Institute of Molecular Psychiatry

  • Director: Prof. Dr. rer. nat. Andreas Zimmer
  • University of Bonn
  • Sigmund Freud Str. 25
  • 53127 Bonn

Welcome to the Institute of Molecular Psychiatry. Our research aims to help solving one of the greatest challenges of biomedical research: understanding how the brain works and how psychiatric illnesses develop.

At the focus of our research are molecules that modulate the interaction between the different cells of the central nervous system, which include neurons, glial and immune cells. Most brain disorders are caused by disturbances in brain cell communication or a loss of neurons. Both processes are often intertwined.

Colleagues, patients and other interested visitors will find more information on this website on our research program and our research team. You will also find a list of our publications and the corresponding PDF files, if we are permitted to post them.

Students will find an overview of our general teaching program and information about specific courses. You will also find information if you are considering us for your bachelor or master thesis as well as dissertation.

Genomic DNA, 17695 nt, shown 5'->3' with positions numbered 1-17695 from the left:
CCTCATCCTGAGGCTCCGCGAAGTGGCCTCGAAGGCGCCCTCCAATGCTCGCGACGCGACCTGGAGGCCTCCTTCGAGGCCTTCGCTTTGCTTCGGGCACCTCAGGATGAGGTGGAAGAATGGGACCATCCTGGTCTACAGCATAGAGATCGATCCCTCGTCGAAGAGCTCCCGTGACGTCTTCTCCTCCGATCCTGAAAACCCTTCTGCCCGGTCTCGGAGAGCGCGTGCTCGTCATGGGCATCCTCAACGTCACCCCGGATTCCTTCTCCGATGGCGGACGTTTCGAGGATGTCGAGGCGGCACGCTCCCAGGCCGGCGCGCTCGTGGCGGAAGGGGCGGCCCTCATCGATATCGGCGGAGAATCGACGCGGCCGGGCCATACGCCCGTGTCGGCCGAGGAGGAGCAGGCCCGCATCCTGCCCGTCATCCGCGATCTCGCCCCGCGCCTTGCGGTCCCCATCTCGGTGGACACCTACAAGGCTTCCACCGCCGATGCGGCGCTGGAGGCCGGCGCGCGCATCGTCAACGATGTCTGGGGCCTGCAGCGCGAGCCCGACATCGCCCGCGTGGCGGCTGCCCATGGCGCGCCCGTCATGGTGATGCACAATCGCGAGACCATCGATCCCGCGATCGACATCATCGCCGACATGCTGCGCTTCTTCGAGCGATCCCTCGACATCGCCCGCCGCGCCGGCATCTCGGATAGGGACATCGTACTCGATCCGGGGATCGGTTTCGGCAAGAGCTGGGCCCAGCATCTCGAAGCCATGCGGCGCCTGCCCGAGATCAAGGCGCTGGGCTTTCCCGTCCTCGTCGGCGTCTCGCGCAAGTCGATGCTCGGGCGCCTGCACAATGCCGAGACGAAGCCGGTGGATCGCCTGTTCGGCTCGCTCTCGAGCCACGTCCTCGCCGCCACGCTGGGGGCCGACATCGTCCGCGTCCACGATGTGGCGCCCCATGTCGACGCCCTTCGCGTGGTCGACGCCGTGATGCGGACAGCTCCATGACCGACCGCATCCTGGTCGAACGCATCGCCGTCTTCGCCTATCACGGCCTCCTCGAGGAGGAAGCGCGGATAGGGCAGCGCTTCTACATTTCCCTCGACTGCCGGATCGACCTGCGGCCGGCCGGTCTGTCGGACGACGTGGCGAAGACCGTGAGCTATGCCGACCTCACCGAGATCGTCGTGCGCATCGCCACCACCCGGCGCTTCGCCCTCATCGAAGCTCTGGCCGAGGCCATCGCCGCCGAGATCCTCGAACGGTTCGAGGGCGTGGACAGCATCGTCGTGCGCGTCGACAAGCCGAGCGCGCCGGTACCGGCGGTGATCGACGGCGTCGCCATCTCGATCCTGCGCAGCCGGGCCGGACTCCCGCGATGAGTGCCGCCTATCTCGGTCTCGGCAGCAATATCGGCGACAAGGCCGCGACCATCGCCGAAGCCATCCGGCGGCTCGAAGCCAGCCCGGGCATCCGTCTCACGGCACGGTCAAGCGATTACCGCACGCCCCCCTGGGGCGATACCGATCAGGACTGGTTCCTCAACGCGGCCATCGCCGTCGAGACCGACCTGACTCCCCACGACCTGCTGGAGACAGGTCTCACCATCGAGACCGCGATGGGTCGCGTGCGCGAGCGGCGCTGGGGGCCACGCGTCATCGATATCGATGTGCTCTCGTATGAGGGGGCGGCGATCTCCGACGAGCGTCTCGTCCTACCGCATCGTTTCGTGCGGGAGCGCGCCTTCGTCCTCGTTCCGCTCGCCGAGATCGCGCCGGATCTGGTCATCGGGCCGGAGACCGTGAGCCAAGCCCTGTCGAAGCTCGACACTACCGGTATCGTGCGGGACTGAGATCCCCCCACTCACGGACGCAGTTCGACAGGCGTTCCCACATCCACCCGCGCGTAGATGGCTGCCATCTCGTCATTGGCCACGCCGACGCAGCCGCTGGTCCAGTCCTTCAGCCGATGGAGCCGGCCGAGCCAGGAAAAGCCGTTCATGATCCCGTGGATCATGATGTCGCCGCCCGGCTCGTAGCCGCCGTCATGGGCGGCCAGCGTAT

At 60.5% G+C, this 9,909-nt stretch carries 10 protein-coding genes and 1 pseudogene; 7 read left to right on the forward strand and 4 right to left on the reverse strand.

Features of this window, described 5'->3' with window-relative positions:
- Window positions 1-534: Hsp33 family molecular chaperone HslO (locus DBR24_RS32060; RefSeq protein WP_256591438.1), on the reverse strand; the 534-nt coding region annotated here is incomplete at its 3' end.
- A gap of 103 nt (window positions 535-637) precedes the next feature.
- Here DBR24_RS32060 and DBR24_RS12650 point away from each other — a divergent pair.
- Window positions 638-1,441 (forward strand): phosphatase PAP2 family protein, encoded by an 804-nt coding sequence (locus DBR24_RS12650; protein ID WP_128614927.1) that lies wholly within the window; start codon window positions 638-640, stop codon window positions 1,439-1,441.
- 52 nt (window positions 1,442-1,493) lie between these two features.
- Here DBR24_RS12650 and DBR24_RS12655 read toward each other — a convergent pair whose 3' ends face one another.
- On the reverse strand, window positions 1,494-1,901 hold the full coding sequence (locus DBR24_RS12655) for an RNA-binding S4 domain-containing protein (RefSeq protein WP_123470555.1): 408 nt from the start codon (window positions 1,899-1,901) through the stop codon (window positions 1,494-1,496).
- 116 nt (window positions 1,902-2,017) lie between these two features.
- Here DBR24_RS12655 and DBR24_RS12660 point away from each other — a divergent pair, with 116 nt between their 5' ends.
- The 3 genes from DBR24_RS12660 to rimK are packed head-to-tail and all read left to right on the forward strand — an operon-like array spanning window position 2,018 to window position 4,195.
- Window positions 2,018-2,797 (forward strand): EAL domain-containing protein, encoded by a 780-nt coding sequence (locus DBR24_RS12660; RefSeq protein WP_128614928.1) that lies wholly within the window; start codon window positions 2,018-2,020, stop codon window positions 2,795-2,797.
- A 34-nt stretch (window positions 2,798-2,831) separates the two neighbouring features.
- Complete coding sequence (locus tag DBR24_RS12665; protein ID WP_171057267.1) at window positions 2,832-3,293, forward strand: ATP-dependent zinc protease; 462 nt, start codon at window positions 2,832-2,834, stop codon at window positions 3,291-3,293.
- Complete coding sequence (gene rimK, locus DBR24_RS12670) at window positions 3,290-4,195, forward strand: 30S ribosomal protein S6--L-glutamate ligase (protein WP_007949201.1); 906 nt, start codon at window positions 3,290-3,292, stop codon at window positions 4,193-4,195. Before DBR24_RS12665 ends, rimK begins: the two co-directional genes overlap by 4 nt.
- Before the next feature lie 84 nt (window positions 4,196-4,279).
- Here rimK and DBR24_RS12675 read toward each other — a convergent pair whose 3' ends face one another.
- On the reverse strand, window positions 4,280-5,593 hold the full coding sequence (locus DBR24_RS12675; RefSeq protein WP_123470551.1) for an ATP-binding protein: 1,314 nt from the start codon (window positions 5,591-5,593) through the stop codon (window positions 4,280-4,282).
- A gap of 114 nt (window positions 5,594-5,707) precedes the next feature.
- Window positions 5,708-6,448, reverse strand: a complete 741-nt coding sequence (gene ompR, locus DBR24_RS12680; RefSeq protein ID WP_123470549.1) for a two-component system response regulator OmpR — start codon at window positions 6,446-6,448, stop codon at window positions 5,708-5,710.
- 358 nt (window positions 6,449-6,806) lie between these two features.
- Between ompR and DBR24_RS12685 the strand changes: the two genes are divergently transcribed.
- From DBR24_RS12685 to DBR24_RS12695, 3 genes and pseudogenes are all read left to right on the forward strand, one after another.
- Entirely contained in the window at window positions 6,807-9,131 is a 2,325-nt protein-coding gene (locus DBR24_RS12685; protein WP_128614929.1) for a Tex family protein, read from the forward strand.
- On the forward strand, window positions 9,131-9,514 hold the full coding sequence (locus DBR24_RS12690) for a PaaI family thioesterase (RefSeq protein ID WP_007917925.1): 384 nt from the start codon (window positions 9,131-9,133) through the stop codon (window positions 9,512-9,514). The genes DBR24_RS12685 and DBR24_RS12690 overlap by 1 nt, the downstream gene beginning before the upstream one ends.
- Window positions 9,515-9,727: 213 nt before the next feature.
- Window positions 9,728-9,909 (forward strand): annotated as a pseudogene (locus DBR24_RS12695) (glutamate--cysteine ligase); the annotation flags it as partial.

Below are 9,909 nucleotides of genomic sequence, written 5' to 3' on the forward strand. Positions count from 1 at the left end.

I am glad to hear from you, if you have any questions or suggestions.

Prof. Dr. rer. nat. Andreas Zimmer
Director, Institute of Molecular Psychiatry

Prof. Dr. rer. nat
Andreas Zimmer

Research Highlights

2011/06/21: Cannabinoid receptor activity on inhibitory neurons protects against aging Brain aging is associated with cognitive decline that is accompanied by progressive inflammation processes in the brain.
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2012/03/07: Hope through research: Chemokine receptor 4 controls disease severity in a mouse model for Multiple Sclerosis Multiple Sclerosis (MS) is a chronic inflammatory disease of the human central nervous system (CNS).
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2011/07/14: Antioxidant treatment alleviates cognitive deficits in a mouse model of schizophrenia Schizophrenia is a devastating mental disorder with a complex symptomatology that among others comprises hallucinations and delusions (so-called positive symptoms), emotional blunting, poverty of speech, asociality and listlessness (negative symptoms) as well as cognitive dysfunctions.
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